The 1st of December every year is World AIDS Day, which is an awareness campaign that was founded in 1988 and was the first global health day.
World AIDS Day looks to raise awareness of HIV and AIDS, support those living with HIV and commemorate those who have passed away from AIDS-related illnesses.
What are HIV and AIDS?
Both HIV and AIDS can have a long term impact on an individual’s life and the level of care and support varies from person to person, depending upon diagnosis and treatment. Treatment following a diagnosis will require a lifetime of medication for that individual in order to protect their immune system and fight infections.
HIV is Human Immunodeficiency Virus and affects the immune system, slowly destroying it. AIDS is Acquired Immune Deficiency Syndrome and a diagnosis of AIDS comes when someone has an immune system that has been severely damaged by HIV. Unfortunately there is no cure for HIV.
There are around 105,200 people living with HIV in the UK and even though the virus was only identified in 1984, over 35 million people have died of HIV or AIDS since.
The World AIDS Day campaign
The HIV Commission has recently published its recommendations for how new HIV cases can be ended in England by 2030. One of the key points of the report concerns testing and calls for the Government to implement changes to testing and for there to be comprehensive HIV testing for everyone, not just those deemed to be most affected. Testing also needs to be across the whole healthcare system so that HIV screening is offered anytime someone is offered a blood test, at a cervical screening for example.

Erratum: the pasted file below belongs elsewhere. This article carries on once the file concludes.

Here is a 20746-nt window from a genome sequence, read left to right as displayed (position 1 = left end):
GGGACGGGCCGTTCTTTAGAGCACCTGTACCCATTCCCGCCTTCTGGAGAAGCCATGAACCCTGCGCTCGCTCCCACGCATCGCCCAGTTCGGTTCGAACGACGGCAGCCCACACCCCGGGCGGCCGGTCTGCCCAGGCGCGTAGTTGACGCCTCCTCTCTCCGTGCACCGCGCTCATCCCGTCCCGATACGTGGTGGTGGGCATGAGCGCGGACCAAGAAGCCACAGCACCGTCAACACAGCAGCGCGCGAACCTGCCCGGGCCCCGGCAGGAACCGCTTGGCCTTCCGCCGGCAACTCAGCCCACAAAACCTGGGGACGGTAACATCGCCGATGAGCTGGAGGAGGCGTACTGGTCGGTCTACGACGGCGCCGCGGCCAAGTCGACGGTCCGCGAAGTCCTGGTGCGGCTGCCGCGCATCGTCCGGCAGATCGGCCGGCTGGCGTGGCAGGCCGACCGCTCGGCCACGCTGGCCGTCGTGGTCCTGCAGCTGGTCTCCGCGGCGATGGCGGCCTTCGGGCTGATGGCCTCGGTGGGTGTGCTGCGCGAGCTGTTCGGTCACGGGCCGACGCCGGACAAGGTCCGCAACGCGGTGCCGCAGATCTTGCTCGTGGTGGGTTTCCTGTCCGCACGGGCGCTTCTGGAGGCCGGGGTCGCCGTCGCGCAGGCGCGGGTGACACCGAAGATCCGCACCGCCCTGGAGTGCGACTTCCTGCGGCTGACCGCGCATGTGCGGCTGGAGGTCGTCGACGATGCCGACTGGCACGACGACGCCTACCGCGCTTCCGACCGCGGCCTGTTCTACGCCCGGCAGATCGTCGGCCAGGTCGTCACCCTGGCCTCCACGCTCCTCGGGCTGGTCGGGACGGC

This will make HIV testing more routine and therefore normalise the disease and remove the stigma, whilst also meaning people can be treated and be aware of their HIV status.
As part of the 2020 campaign, you can support the charities involved and those living with HIV and AIDS by purchasing and wearing the red ribbon and #RockTheRibbon.
Regrettably, HIV and AIDS are conditions that are known to cause the deaths of many people every year. Generally, unless you are considered to be in one of the high risk groups, it is difficult to detect HIV and AIDS early enough so that the conditions can be managed.
Negligence claims relating to HIV and AIDS
Clinical negligence claims relating to HIV and AIDS can arise as a result of late diagnosis of the condition, which impacts the efficacy of treatment and ultimately an individual’s life expectancy. Conversely, diagnoses of HIV and AIDS are made when individuals do not have this condition and this incorrect diagnosis can have a massive psychological impact.
How can Nelsons help?
If you would like any advice in relation to the subjects discussed in this article, please contact Kate or another member of the team, which has been ranked in tier one by the independently research, Legal 500, on 0800 024 1976 or via our online form.